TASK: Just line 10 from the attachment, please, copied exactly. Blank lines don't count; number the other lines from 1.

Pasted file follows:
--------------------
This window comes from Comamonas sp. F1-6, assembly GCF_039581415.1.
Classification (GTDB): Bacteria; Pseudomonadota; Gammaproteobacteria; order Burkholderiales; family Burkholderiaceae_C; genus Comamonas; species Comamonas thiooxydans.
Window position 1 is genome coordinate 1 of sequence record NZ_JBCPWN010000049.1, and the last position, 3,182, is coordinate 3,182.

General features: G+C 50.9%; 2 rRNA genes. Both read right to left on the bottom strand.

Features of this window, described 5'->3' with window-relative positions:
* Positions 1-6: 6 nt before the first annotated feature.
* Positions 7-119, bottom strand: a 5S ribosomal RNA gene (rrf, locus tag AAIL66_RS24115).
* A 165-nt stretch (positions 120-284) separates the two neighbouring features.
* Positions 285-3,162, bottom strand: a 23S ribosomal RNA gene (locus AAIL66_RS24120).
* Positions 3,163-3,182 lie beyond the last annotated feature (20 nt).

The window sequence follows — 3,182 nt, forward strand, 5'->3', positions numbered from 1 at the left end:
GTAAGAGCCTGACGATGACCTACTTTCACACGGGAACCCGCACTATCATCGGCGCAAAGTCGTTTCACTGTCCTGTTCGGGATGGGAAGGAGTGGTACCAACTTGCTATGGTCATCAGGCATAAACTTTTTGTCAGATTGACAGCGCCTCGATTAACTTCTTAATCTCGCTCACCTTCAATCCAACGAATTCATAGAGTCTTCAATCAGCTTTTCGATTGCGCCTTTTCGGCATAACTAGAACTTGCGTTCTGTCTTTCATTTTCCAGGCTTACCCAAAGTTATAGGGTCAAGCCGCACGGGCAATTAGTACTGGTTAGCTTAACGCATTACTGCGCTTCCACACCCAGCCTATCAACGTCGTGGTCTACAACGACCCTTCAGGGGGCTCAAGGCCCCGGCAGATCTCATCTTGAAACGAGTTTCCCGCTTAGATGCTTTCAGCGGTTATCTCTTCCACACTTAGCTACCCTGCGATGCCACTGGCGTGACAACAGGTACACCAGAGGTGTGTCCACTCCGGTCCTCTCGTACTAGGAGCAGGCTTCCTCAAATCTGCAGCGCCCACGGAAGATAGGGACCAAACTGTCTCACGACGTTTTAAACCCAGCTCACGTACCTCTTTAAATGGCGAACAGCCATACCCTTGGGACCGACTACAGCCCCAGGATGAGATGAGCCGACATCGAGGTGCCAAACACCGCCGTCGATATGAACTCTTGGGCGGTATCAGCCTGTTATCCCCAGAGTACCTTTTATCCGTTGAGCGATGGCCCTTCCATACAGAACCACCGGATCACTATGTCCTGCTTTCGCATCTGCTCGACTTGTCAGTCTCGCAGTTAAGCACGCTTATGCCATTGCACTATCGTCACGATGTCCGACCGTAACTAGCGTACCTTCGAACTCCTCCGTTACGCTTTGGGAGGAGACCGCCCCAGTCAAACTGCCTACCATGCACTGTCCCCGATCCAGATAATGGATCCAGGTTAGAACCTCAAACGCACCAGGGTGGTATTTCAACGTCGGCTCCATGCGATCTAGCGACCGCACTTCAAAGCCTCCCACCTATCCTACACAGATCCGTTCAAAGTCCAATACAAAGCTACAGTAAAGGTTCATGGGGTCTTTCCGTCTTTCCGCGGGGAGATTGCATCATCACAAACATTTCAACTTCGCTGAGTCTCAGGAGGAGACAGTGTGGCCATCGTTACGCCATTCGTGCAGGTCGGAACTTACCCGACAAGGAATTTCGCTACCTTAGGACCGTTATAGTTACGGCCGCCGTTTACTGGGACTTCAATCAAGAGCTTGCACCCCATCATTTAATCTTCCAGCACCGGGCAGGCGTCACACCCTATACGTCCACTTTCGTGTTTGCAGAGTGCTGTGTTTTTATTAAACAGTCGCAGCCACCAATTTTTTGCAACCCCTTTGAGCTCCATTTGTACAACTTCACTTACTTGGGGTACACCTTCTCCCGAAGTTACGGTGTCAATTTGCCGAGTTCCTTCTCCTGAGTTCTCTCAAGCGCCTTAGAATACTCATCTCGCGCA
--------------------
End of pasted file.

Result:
* Positions 3,163-3,182 lie beyond the last annotated feature (20 nt).